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500-series Preamplifier & EQ
Published August 2012
By Matt Houghton

Audio Engineering Associates — better known to most simply as AEA — have built a reputation for making some of the best ribbon mics out there, but their product range doesn't end there, and we've reviewed some fine mic preamps from them, the TRP (/sos/apr07/articles/aear92.htm) and, more recently, the RPQ (/sos/nov09/articles/aearpq.htm). Both preamps were designed primarily to get the best from passive ribbon mics, and thus offer a more than generous amount of clean gain (83dB in the TRP, and 80dB in the RPQ), but of course they're more than capable when used with pretty much any other professional mic.

AEA RPQ500The RPQ, though, is much more than a mic preamp, as it offers true switchable mic/line inputs (not simply a padded signal running through the same circuitry) and, most intriguingly, some very handy EQ facilities, with both a high-pass filter and a high-frequency 'curve-shaper'. The high-pass filter may sound rather humdrum, but it's an essential feature on a ribbon mic preamp: all ribbon mics exhibit proximity effect, and this gives you a means of controlling it before signal capture. The curve-shaper is a high-frequency parametric bell filter, which was created to enable you to draw the top end of a signal up. The frequency response of a passive ribbon mic tends to drop off rather earlier than that of, say, a condenser, but there's still information there if you have the tools to bring it out. Thus, with only these two EQ controls, the RPQ design gives you significant creative control over the sound you capture from any ribbon mic.

A handy spin-off of this well thought-out ribbon-preamp design is that, accepting line signals as it does, it can also be used as a processor during the mix stage. For me, the control the curve-shaper gives me over the presence and clarity of a source makes it ideal for this; I've not found a plug-in yet that can do 'air' quite like good hardware.

You'll probably have noticed that the product being reviewed here is not actually the RPQ, but rather the RPQ500 module. This is, of course, a spin-off from the original RPQ intended for use in the API 500-series racks. The reason I've been writing about the RPQ is that the circuitry in the RPQ500 is, to all intents and purposes, the same — there's the same mic preamp path, the same mic/line switching, and both the high-pass and curve EQs are also present. What's different is the form factor — and I'm happy to report that the build quality is good, and the front panel easy to understand and to use. Furthermore, like the Cartec Pre-Q5 (probably the closest product in terms of functionality, but rather different in terms of the sonic options) reviewed elsewhere in this issue, this effectively offers two devices in a single module-space, which makes it very convenient.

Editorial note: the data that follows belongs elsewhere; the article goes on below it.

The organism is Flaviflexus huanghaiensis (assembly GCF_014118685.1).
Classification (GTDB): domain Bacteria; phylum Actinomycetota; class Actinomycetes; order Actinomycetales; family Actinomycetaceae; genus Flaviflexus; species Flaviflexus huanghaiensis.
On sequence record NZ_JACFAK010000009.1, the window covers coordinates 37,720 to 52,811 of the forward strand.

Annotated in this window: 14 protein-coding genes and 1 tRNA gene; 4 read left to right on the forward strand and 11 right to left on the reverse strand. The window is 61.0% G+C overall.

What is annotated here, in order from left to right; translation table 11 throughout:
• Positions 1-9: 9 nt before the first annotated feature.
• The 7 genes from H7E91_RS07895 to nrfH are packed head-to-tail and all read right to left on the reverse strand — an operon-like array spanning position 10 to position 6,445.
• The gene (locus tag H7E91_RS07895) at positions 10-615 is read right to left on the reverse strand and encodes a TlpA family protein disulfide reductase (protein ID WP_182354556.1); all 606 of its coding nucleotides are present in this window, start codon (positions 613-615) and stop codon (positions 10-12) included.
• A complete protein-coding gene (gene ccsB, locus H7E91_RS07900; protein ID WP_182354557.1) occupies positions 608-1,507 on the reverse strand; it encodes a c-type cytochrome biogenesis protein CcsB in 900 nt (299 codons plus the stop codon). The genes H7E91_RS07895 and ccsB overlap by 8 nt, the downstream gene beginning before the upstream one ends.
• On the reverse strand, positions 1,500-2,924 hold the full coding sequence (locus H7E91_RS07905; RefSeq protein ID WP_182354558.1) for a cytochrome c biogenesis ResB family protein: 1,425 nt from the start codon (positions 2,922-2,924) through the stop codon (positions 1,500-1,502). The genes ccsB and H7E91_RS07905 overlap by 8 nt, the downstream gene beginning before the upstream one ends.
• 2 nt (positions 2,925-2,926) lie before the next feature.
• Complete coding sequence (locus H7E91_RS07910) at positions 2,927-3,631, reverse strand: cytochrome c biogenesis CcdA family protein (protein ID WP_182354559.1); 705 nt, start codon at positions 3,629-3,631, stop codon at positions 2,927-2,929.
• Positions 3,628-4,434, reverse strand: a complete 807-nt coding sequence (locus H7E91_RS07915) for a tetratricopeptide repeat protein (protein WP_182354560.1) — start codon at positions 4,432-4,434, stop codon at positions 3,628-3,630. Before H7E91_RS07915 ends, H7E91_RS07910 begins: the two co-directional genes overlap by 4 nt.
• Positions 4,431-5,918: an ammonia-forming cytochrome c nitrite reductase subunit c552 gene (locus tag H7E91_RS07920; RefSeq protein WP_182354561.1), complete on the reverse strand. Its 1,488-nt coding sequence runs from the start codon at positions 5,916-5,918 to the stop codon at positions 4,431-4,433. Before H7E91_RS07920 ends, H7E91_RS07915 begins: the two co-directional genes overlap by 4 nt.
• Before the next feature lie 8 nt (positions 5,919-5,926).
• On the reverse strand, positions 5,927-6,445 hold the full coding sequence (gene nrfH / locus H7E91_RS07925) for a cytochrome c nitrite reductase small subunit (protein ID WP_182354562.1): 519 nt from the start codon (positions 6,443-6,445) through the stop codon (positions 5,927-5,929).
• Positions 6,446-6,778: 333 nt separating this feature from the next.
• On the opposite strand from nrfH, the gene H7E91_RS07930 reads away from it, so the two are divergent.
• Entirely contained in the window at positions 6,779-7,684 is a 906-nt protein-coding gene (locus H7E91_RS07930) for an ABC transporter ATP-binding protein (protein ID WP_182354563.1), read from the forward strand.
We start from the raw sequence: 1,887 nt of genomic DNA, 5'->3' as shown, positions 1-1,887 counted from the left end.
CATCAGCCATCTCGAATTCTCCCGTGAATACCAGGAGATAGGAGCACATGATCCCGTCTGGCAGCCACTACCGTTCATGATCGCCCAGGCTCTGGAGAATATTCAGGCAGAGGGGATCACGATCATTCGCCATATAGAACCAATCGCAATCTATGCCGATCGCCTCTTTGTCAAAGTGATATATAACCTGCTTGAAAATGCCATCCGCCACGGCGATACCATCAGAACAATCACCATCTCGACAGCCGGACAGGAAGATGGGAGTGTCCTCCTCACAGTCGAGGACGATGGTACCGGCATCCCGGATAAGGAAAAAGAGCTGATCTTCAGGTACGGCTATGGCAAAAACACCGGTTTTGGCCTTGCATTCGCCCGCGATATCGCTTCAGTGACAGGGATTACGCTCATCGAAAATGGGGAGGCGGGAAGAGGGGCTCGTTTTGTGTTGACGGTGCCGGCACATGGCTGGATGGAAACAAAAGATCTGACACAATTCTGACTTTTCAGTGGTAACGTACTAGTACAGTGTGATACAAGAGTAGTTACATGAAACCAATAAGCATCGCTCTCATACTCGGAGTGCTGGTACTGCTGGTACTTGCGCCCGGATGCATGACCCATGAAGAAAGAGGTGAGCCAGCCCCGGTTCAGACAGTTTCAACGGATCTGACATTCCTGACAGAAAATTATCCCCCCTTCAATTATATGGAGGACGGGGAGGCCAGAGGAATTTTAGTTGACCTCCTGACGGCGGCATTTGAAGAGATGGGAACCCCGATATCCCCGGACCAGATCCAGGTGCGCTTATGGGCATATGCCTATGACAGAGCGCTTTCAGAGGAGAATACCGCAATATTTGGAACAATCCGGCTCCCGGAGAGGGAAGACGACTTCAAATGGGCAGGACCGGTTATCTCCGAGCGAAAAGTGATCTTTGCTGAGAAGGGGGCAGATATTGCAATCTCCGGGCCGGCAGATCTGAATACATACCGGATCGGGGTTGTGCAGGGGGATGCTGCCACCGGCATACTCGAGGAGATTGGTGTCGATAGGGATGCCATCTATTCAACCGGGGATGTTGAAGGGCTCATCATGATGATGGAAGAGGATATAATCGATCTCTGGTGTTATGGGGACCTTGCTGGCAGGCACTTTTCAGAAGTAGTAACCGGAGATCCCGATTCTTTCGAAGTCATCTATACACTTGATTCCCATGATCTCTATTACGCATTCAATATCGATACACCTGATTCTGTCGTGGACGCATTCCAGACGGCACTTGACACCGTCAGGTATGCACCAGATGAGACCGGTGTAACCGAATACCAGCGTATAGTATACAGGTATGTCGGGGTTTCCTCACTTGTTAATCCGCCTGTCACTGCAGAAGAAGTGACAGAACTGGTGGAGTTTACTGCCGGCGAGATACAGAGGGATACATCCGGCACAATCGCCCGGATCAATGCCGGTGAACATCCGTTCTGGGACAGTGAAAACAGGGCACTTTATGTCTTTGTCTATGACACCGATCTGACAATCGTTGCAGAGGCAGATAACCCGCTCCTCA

When Hugh Robjohns reviewed the original RPQ, he concluded that "this design just seems to extract the very best from ribbon mics of all kinds, and other dynamic mics too, but it also provides a sublime precision and neutrality for all microphone sources.” His only caveat, albeit slight, was the price — to obtain this quality of preamp, you had to buy the two-channel RPQ. The RPQ500 changes that. I agree wholeheartedly with his verdict on the quality, but you can now buy a single channel for rather less.

If you have an API 500-series rack and a collection of passive ribbon mics you'd like to get the best from, an AEA RPQ500 is close to being a no-brainer purchase — and more than one is something well worth considering. If you don't have a collection of ribbon mics, it's still a worthy purchase as a great mic-line preamp and a quality high-boost EQ in its own right.  Matt Houghton

£720 including VAT.

Published August 2012